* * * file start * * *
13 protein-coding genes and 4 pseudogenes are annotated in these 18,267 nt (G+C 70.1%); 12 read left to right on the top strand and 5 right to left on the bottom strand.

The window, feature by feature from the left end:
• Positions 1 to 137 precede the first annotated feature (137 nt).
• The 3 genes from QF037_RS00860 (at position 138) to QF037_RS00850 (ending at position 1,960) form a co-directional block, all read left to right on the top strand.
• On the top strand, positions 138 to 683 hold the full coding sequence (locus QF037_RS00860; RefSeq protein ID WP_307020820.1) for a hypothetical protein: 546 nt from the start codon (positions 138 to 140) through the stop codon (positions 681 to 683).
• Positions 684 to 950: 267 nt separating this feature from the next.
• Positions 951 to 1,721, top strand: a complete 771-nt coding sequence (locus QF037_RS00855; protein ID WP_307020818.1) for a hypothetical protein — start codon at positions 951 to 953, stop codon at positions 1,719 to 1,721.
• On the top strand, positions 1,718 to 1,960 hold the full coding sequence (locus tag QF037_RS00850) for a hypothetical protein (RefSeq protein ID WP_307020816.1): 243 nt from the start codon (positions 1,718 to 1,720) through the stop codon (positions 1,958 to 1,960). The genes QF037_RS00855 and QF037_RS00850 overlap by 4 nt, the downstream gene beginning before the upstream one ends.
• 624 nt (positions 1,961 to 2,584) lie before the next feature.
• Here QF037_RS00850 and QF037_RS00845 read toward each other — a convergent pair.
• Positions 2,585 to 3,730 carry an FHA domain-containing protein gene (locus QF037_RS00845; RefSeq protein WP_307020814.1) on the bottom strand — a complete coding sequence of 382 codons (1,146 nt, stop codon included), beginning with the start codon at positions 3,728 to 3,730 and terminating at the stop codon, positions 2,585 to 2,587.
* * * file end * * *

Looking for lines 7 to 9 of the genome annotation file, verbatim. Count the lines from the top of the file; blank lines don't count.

• Positions 951 to 1,721, top strand: a complete 771-nt coding sequence (locus QF037_RS00855; protein ID WP_307020818.1) for a hypothetical protein — start codon at positions 951 to 953, stop codon at positions 1,719 to 1,721.
• On the top strand, positions 1,718 to 1,960 hold the full coding sequence (locus tag QF037_RS00850) for a hypothetical protein (RefSeq protein ID WP_307020816.1): 243 nt from the start codon (positions 1,718 to 1,720) through the stop codon (positions 1,958 to 1,960). The genes QF037_RS00855 and QF037_RS00850 overlap by 4 nt, the downstream gene beginning before the upstream one ends.
• 624 nt (positions 1,961 to 2,584) lie before the next feature.